An arrest for a serious crime could leave a defendant looking at multiple felony and misdemeanor counts. The defendant might worry about a conviction and subsequent harsh sentencing in a Mississippi courtroom when the evidence is compelling. In such situations, the accused may explore options for plea bargains.
Plea bargaining involves the defense and the prosecution negotiating a resolution to criminal charges. Court trials could be costly for both parties, and the trial may crowd the court docket with cases that could be resolved in other ways. The defendant may realize that a guilty verdict at trial would be likely, and a plea deal might result in a preferable outcome.
For example, the defendant may agree to plead guilty to a lesser charge if the prosecutor drops the primary charge. The guilty plea to the lesser charge could lead to less punitive sentencing.
Mississippi criminal law statutes allow for more than plea bargaining the charges. It could also be possible to negotiate reduced sentencing. A particular criminal offense might present a maximum of 10 years in prison, but the defense could negotiate for fewer years.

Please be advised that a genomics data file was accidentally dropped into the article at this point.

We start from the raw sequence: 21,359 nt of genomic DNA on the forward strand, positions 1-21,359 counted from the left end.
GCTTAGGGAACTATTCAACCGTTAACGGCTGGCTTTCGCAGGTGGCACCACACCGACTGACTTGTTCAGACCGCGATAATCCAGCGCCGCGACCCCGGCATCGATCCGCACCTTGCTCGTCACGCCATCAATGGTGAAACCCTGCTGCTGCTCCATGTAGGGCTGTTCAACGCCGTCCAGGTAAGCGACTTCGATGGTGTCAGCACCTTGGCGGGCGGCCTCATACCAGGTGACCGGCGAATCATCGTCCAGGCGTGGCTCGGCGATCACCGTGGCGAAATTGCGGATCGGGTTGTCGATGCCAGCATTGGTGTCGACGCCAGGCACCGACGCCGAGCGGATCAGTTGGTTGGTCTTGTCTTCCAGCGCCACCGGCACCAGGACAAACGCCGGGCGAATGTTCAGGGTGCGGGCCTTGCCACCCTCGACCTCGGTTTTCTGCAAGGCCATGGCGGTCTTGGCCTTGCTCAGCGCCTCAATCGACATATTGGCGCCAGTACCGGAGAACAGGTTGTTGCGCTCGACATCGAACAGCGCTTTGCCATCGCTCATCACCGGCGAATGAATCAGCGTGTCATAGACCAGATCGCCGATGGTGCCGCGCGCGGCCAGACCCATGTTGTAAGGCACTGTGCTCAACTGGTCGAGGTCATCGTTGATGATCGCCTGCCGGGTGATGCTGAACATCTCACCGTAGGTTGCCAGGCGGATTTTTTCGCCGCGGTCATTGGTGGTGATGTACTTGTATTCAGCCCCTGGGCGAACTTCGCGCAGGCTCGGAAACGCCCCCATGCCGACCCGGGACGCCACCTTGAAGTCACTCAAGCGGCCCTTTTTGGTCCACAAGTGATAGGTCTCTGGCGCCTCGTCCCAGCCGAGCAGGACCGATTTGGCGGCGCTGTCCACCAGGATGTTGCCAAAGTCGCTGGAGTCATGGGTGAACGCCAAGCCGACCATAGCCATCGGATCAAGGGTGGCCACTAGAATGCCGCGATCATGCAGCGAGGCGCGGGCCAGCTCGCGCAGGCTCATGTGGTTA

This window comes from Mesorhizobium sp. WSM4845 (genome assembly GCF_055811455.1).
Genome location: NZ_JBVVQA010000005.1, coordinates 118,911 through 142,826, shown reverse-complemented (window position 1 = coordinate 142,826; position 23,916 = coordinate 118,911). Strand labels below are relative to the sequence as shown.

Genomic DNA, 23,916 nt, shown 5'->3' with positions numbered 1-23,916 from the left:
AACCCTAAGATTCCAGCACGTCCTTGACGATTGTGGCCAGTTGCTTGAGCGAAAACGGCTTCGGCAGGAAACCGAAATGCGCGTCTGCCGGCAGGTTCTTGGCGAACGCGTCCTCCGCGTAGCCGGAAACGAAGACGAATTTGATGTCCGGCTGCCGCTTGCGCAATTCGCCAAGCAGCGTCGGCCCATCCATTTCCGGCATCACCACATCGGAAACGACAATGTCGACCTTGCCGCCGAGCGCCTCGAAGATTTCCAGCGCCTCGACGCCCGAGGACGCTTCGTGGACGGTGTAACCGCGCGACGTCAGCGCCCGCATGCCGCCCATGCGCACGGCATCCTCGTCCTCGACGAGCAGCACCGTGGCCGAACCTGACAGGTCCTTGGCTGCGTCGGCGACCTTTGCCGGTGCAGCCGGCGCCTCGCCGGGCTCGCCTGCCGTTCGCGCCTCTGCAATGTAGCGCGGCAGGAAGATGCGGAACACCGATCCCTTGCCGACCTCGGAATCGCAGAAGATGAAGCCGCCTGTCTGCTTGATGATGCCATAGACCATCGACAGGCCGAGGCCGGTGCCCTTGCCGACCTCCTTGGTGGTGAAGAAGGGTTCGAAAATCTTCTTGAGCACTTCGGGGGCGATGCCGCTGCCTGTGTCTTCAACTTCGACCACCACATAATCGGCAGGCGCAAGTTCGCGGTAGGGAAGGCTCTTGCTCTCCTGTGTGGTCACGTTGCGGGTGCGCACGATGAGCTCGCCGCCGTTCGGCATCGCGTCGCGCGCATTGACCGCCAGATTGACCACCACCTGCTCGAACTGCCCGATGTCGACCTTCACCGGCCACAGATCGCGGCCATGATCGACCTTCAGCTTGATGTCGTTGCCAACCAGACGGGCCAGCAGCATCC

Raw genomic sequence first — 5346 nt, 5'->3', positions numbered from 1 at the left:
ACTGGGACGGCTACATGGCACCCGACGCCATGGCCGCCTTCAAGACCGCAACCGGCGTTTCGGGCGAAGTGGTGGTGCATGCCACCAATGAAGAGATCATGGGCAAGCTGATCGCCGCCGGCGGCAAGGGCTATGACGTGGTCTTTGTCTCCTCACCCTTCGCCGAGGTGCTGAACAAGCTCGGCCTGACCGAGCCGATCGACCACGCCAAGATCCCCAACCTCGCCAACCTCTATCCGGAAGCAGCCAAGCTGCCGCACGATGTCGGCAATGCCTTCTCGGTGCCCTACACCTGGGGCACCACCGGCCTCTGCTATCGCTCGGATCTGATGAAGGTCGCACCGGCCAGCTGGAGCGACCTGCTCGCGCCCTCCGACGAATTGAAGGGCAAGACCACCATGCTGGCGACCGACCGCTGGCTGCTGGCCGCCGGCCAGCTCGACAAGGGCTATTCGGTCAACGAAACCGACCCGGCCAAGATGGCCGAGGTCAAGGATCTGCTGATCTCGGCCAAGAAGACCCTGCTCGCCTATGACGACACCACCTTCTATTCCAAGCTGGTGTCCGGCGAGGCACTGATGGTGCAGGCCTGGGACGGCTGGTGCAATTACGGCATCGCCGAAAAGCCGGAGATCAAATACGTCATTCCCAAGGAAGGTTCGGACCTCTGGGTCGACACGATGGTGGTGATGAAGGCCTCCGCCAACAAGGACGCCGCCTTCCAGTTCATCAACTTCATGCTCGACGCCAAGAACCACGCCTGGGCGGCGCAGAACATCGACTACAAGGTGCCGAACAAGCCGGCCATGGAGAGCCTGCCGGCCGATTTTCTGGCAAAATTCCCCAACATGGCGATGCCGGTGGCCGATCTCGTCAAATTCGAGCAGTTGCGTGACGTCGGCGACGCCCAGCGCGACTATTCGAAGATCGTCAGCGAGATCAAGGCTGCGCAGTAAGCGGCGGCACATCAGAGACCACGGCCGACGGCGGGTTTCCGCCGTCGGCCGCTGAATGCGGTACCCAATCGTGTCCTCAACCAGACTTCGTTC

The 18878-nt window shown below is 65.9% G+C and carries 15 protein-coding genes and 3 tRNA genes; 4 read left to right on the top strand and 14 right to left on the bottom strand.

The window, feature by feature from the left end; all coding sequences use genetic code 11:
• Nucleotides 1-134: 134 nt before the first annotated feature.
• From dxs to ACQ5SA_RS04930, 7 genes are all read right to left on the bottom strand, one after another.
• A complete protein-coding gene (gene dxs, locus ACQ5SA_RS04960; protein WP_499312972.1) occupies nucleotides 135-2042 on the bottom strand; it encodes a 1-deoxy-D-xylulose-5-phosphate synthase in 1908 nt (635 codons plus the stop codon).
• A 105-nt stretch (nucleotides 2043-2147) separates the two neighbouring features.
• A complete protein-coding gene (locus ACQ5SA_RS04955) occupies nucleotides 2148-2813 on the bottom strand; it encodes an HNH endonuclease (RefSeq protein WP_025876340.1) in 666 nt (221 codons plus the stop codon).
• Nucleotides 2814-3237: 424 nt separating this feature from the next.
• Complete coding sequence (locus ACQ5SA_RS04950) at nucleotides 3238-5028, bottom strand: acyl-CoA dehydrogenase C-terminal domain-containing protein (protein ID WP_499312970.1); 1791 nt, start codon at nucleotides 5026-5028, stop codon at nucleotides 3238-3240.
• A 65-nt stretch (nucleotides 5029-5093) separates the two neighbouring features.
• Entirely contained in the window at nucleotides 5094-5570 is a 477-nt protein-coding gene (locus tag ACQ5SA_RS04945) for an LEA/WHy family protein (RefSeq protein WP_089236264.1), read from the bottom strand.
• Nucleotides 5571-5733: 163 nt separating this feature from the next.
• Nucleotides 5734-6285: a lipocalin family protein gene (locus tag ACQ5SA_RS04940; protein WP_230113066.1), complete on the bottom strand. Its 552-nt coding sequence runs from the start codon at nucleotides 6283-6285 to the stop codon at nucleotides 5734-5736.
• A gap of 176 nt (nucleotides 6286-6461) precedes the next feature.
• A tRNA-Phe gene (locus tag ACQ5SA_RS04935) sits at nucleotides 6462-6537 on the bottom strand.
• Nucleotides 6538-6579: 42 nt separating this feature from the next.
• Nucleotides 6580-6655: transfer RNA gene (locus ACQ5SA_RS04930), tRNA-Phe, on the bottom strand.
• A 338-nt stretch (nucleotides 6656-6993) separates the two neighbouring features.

The defendant might be unaware of other approaches to plea bargaining. Plea negotiations surrounding facts could be a lesser-known option. With fact bargaining, the defendant might agree to support the prosecutor’s facts about drug possession with the understanding that the prosecutor won’t mention facts about selling drugs.
Rushing to accept a plea bargain deal might not be in the defendant’s best interests. The prosecutor’s initial offer might not be the best deal available, so it could be advisable to weigh options before making decisions.